The MFA is the fifth largest museum in the United States and home to about 500,000 works of art. It was founded in 1870 and originally located in Copley Square, but had to relocate to a larger location due to the growing collection of artwork. With over a million visitors each year, this museum is widely known and a destination point for tourists, locals and art lovers! There are collections of paintings, photography, drawings, jewelry, textiles, fashion art, and musical instruments. The artwork dates from the ancient world to the contemporary now with collections from The Americas, Oceania, Asia and Europe. Past exhibitions include Frida Kahlo, French Pastels, and Native American art while currently Toulouse-Lautrec, Jackson Pollock and gender bending fashion collections are on display. Click here to plan your visit!

Museum of Science

   

Boston’s science museum was founded in 1830 and receives about 1.5 million visitors annually. There are over 700 interactive exhibits ranging from Dinosaurs, Butterfly Garden, Theater of Electricity, To the Moon, Math Moves and New England Habitats. The museum features the only domed IMAX screen in New England, the Mugar Omni Theater and the Charles Hayden Planetarium. There’s plenty to explore for all ages within the exhibit wings, animal zoo and live presentations. For more information about the museum, click here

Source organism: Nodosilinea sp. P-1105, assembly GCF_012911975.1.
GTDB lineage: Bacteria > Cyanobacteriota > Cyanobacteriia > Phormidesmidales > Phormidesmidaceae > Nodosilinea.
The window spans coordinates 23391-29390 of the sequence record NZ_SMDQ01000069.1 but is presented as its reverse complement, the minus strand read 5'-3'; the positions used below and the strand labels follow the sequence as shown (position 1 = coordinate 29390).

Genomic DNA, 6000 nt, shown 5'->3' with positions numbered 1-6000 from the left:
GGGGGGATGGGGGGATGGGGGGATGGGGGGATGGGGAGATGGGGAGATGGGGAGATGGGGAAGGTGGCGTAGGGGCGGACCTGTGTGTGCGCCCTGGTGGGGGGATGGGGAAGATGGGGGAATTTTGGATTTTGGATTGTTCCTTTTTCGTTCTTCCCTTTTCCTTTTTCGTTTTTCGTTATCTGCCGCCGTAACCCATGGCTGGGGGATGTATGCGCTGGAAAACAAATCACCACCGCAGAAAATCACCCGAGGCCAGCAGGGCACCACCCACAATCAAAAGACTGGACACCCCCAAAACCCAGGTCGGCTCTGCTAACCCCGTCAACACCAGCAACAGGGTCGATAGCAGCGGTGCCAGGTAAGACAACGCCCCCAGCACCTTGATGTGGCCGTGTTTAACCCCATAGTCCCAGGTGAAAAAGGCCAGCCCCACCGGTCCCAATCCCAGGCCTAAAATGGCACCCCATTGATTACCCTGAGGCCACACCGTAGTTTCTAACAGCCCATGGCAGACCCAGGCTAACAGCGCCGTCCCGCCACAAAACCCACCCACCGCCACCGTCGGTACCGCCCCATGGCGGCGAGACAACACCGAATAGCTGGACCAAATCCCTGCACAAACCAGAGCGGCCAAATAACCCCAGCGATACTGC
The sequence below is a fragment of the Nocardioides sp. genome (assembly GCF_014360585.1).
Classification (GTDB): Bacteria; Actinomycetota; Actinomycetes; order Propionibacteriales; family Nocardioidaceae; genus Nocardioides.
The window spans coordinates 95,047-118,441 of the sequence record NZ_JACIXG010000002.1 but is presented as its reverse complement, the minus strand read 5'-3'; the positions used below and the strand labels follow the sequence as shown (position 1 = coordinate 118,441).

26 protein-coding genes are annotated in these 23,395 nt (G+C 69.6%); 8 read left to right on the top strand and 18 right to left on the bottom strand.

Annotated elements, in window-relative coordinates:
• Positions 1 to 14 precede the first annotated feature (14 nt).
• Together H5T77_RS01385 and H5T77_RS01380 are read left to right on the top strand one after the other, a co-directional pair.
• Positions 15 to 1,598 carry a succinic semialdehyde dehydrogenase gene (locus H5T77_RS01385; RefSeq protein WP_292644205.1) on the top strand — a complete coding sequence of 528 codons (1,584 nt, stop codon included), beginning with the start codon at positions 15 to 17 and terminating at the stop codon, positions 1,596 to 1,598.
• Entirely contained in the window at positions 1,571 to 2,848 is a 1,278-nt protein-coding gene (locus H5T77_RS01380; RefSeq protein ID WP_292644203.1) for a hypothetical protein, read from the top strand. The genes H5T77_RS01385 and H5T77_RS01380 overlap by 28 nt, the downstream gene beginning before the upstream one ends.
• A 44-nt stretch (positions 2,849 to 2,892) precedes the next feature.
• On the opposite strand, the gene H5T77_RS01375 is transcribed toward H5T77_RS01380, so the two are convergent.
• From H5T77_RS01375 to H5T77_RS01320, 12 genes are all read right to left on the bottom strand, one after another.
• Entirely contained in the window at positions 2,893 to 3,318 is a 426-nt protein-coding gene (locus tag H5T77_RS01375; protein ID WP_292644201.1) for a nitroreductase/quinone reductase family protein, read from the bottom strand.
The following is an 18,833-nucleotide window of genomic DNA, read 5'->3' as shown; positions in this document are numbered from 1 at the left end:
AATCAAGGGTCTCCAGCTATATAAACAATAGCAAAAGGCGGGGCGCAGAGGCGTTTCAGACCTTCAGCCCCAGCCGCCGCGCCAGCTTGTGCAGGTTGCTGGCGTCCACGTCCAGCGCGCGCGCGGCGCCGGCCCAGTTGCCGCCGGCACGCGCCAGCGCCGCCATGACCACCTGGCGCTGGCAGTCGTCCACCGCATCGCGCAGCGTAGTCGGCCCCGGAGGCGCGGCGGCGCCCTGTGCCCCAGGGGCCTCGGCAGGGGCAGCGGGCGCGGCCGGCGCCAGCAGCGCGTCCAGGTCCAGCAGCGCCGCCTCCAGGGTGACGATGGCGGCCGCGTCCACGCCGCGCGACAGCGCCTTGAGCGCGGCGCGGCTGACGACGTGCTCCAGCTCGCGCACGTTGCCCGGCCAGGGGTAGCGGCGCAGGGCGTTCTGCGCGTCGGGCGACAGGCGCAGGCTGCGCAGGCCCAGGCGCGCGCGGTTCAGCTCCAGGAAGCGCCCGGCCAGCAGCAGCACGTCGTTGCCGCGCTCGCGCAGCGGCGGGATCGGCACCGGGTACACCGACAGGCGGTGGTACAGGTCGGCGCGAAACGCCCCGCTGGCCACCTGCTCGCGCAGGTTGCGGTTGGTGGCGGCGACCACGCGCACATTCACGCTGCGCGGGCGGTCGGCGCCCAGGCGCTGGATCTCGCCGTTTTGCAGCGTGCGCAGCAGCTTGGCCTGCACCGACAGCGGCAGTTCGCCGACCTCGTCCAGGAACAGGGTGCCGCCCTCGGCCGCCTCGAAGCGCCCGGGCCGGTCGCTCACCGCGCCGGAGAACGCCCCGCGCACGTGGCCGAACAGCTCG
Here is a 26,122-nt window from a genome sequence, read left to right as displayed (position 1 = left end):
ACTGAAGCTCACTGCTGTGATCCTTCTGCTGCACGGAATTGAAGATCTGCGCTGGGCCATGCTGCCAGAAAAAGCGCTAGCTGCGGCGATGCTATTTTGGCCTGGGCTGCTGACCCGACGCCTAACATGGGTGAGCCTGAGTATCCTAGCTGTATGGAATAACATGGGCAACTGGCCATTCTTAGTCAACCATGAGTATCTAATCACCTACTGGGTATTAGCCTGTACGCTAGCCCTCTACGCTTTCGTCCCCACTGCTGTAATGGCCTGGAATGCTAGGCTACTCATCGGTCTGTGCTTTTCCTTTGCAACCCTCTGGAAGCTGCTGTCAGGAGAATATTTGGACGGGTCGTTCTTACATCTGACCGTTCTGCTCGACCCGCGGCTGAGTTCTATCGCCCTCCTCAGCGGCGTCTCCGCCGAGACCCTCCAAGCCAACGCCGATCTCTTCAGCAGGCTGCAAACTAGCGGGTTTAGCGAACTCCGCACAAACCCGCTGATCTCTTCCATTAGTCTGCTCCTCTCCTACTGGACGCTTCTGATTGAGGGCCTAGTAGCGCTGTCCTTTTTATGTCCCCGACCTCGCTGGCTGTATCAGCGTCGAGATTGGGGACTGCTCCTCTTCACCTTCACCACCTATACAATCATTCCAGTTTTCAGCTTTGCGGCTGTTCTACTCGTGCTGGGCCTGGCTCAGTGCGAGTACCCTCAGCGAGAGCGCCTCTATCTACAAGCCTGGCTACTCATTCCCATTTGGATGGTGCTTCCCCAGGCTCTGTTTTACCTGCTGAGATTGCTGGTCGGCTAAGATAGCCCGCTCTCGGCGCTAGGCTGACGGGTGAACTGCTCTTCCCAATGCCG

Harvard Museum of Natural History 


 


In this museum there are collections from the Harvard University Herbaria, the Museum of Comparative Zoology and the Harvard Mineralogical Museum. It’s located on the Harvard campus as it was created in 1998 and there are about 250,000 visitors yearly. There are exhibits on arthropods, cenozic mammals, evolution, glass flowers, microbial life, sea creatures in glass, birds of the world, New England forests, Earth and planetary sciences to name a few. Specimens from Asia, Africa and the Americas are featured throughout the museum in the Great Mammal Hall and other exhibits. Plan a trip to the Harvard Museum of Natural History here.



John F. Kennedy Presidential Library and Museum



John Fitzgerald Kennedy was the 35th President of the United States and the library was created as a memorial starting in 1964. There are exhibits on the 1960 Election, JFK’s inauguration, The Peace Corps, The Oval Office, The White House Corridor, the U.S. Space Program and First Lady Jacqueline Kennedy. It’s a perfect place to learn about American and Presidential history. Plan your trip here.